9 Ways Camping as a Kid Made Me a Better Adult
I will never forget walking into my first class as a freshman in college. That Monday morning 8 a.m. class? Philosophy. Along with Plato, Socrates and works by other famous philosophers, Professor Lauder assigned this book: “All I Really Need to Know I Learned in Kindergarten.” If you’ve read it, you’re probably smiling and nodding in agreement. It’s the kind of book that hits home on every page.
But, what if all we really need to know we learned from camping as a kid? What if campsites make the best classrooms and Mother Nature is the most nurturing teacher we’ll ever know? I can ask these questions because I know I’m not alone. There are plenty of people who camped as kids and credit those experiences with helping them become the adults they are today. Here are a few of them. And remember, the best way to get a kid outside is to go with them!
1. Camping taught me hygiene.
Helene D’Souza, a travel and food blogger who lives in Austria and India, says camping taught her not to “be a pig” because there will always be others who want to shower after you. It wasn’t until Helene went camping as a kid that she learned the value of running water—something that she doesn’t take for granted, especially when she’s traveling in India.
2. I learned to work hard and enjoy the fruits of my labor.
As CEO of his company in Colorado, Airto Zamorano, knows what it’s like to put in long hours. And thanks to memories of camping as a kid, he also knows what it’s like to reap the rewards of those investments. “Whether setting up the site itself or preparing each meal and cleaning up properly to keep animals away, each part of the camping experience correlates fun with hard work,” says Airto. “That teaches you responsibility and work ethic.”
3. Camping pointed me in a positive direction.
Eric Bowlin doesn’t think he would have lasted so long serving in the Army (as a soldier and then an officer) if it hadn’t of been for his love of sleeping outdoors. Camping as a kid developed his passions—a love for nature and the outdoors—and those passions led him to sign up for the Army. Today, Eric lives in Dallas where he runs a website devoted to finding the right pair of binoculars.
4. It opened my eyes to the beauty and fragility of nature.
Chandler Sterling may live in Los Angeles, but thanks to childhood camping trips, he has a firm foundation in the wilderness and feels just as at home in the woods. “Being in nature reminds us of a time before human civilization and brings about a humbleness that I think is very important,” says Chandler whose online shop of grooming products, California Beard Company, plants a tree for every product purchased.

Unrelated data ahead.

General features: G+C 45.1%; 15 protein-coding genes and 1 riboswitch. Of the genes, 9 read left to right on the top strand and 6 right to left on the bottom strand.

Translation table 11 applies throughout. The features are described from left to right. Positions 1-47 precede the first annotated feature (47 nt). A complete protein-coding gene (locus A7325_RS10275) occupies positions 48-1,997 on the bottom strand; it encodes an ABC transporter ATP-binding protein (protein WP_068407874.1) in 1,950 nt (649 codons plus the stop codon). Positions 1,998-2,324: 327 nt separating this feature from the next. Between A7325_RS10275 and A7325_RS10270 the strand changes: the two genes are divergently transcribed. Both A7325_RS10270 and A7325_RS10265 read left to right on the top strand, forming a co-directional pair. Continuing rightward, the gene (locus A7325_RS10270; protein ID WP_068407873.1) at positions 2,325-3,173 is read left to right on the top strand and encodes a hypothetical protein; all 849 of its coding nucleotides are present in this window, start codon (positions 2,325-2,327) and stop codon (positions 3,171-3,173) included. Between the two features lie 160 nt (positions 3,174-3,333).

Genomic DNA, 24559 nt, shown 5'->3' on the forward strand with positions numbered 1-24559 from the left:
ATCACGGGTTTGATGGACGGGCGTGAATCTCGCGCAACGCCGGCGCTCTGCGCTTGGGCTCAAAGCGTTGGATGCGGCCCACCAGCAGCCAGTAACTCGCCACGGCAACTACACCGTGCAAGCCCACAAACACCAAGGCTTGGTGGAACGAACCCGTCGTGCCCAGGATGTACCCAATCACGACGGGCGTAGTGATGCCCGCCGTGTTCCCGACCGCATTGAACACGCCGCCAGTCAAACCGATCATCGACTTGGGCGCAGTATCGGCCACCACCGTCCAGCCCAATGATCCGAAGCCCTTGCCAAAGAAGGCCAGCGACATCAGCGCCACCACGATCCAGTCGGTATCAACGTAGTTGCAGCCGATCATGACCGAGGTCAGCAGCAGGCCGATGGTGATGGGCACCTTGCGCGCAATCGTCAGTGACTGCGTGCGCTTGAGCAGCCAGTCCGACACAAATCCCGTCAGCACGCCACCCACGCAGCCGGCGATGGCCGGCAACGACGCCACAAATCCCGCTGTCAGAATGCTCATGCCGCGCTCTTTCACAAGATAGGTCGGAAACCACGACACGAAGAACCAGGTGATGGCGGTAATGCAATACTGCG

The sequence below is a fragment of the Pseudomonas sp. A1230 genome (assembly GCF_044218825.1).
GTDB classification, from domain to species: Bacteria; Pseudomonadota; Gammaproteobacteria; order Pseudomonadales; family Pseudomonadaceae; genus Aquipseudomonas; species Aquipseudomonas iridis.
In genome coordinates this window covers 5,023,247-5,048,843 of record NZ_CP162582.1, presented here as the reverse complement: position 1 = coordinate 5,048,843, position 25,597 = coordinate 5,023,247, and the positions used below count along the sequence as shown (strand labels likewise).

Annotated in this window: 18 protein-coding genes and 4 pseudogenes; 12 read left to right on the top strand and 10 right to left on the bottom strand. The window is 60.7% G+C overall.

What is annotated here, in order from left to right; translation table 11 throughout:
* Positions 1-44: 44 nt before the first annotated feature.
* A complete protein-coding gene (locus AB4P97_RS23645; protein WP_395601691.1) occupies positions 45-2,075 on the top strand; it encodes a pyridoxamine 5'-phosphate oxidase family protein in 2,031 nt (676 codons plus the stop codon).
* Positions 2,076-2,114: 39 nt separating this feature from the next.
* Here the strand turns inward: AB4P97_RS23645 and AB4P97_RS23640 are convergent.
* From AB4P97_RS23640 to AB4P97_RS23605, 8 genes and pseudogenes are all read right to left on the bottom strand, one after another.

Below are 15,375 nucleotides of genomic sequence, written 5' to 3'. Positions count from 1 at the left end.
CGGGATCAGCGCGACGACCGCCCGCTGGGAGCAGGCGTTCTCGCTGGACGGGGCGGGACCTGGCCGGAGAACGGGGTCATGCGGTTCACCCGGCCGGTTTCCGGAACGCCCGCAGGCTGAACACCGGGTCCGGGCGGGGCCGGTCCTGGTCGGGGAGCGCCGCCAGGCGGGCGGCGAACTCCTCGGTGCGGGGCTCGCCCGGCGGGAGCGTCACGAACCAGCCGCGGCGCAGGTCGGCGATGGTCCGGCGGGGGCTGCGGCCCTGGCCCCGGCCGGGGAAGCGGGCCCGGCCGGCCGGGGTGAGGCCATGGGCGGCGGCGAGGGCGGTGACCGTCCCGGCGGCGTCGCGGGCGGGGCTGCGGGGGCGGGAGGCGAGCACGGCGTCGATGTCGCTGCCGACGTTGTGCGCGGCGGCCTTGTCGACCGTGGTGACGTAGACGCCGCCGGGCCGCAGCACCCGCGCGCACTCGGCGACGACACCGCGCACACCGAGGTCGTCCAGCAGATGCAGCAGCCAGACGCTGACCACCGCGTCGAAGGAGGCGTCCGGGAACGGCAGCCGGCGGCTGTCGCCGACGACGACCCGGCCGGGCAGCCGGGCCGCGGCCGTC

5. I came to understand the importance of preparation.
As a college advisor, Lindy Schneider helps high school graduates get their ducks in a row so they can get into their dream schools. Where did she learn the virtue of planning in advance? Camping, of course. “You wouldn’t go on a camping trip without researching what to bring to eat and sleep and stay comfortable,” says the Denver resident. “Prepare as thoroughly as that before you go into any new situation, be that an interview, starting a new relationship or a new career.
6. Camping equipped me with survival skills.
As kids, Josh Filmore and his brother didn’t just enjoy nature, they respected nature. “Camping taught us skills that could one day save our lives,” says the Florida dad who recalls learning how to build a fire, set up a shelter and identify wildlife. Recently, Josh took his five-year-old camping for the first time. You can read more about their camping adventure (or misadventure) at his blog, Adventures of a Christian Dad. Let’s just say mistakes were made that won’t be made again…
7. I discovered “home” is defined as wherever we were together.
Kimberly Davis Basso can still vividly remember her first camping trip. She can describe their tent, the pond and a huge rock she climbed with her siblings. The Los Angeles-based writer says it was a two-week excursion that taught her that “neighbor” meant whoever was at the next campsite, even if that changed every night. This was before Facebook, but Kimberly was still able to make friends from all over the country and pick up a few pen pals. “Camping made me a better adult because I was not limited in how I viewed the world,” says Kimberly. She credits camping for changing her perspective and connecting her to the “big world out there.”
8. It made me more independent.
“We may have made a few turns along the way, but we never got lost,” recalls Kris Morton who fondly remembers taking off, on bikes, to explore new campgrounds with her siblings. Somehow, they always made it back to their campsite. Equipped with those navigational skills, Kris now travels the world for her blog, Nomad by Trade. When she is at home in Detroit, she’s not hiring handymen. “Spending all that time camping made me a lot less squeamish,” says Kris. “So, getting dirty doesn’t bother me now in the least. I don’t mind tackling projects around my house.”
9. Camping gifted me with confidence.
“Nerdy” and “anxious” are the two words Mark Woods uses to describe himself as a kid. But all that changed every time his parents took him camping. (And they started when he was young; Mark has a photo of his family camping in Yosemite in 1961 when he was still in his mom’s womb!) “I didn’t realize it at the time, but those camping trips gave me a mix of awe and confidence that I still feel when I head into the wild,” says the Florida-based writer who wrote the book, “Lassoing the Sun: A Year in America’s National Parks.”
Katie Jackson is a writer and media specialist based in Montana’s Big Sky Country. Living and working everywhere from New York to Nicaragua, Katie is no stranger to adventure. When she’s not traveling the world (or writing about it!) she’s busy chasing after a Leonberger named Zeus. Follow Katie’s travels on Instagram @katietalkstravel.